Following a year of development work, the lobby of the Helsinki City Hall Lobby opens today with a brand new concept. Henceforth, the lobby is a place for everyone who is interested in the City and its future.
The renovated lobby can be used for many purposes, such as an office or a space for events, meetings and workshops. The happenings arranged in the lobby bring together the most interesting conversations in the City and presents the City’s internal development to the residents.
“The City Hall lobby is a showcase for modern Helsinki. Thanks to the renovation, it brings the most functional City in the world into a format that can be experienced. The realisation, which combines the history of the City with new planning gives life to the Helsinki City Strategy”, says Mayor Jan Vapaavuori.
In the future, the lobby is open on weekdays from 8 AM to 6 PM, but the opening hours may vary according to the events.
The City Hall lobby is open to anyone who is interested in the future of the City, whether a resident, a community, a decision-maker or an employee of the City.
The heart of the lobby is the event zone, the events of which anyone can come and watch. The event zone is suitable for happenings with around 100 participants and it can also be reserved for events.
The works on the media wall utilise open data
The eye-catcher of the lobby is the media wall, which caters to different kinds of happenings with varying contents.
The first works on the media wall, Jesse Myllymäki’s "Hengittävä kaupunki" (2019) and Anna Salmi's "Helsinkiläiset liikkuvat, opiskelevat, puhuvat ja kasvavat" (2019), present the City’s open data by means of art.
Renovation defined by architectural values and City brand
The interiors of the City Hall were designed by Aarno Ruusuvuori in 1965–1970. In the alteration work that has now been carried out in the lobby, attention has been paid to the architectural values and the conservation perspectives, as well as to the City’s brand image, which was created in 2017.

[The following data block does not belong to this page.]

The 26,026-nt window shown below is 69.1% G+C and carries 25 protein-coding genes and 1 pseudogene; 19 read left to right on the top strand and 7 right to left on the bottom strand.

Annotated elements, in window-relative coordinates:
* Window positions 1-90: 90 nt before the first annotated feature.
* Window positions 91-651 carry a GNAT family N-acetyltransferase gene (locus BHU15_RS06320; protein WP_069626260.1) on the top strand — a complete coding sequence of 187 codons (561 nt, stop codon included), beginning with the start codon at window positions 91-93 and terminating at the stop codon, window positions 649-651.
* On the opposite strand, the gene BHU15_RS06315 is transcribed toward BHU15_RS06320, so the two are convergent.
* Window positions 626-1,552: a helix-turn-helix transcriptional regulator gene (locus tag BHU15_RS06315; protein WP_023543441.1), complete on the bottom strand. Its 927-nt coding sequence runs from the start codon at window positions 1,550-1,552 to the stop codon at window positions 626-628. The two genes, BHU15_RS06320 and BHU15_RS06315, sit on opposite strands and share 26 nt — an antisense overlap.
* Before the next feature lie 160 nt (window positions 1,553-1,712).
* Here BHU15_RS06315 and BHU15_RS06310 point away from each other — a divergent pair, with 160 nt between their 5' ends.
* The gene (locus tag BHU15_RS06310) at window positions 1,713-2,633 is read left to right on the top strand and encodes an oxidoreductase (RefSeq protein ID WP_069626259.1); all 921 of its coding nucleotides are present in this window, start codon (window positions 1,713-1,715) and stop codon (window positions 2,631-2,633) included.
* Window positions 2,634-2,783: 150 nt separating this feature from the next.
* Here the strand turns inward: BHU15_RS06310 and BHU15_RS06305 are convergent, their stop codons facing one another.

The new lobby concept was created from a user perspective, by means of service design. The design partner of the project was design agency Kuudes Helsinki. Verstas Arkkitehdit, Suunnittelutoimisto Koko3 and Arkkitehdit Davidsson-Tarkela were in charge of the architectural design and interior design of the lobby. The concept for the digital content was administered by Lucid Helsinki.
A new passage between the lobby and the restaurant was opened as part of the reconstruction. All the furniture and audio-visual equipment was replaced as well.
The main contractor of the project was the City of Helsinki’s Construction Services Stara, whose wood and metal section at the construction engineering unit also realised the fittings of the lobby.
The original large artworks, Kimmo Kaivanto's ”Ketju” (1971) and Rut Bryk’s relief ”Kaupunki auringossa” (1975) were kept in the lobby. Also located in the lobby is Jorma Puranen’s photo artwork ”Where Compasses All Go Mad” (2007). “Ketju” was also restored in connection to the renovation. Eino Ruutsalo’s ”Light Wall” (1971) was transferred to the Helsinki Art Museum.
Helsinki City Hall, Pohjoisesplanadi 11–13
Lobby is open on weekdays from 8 AM to 6 PM.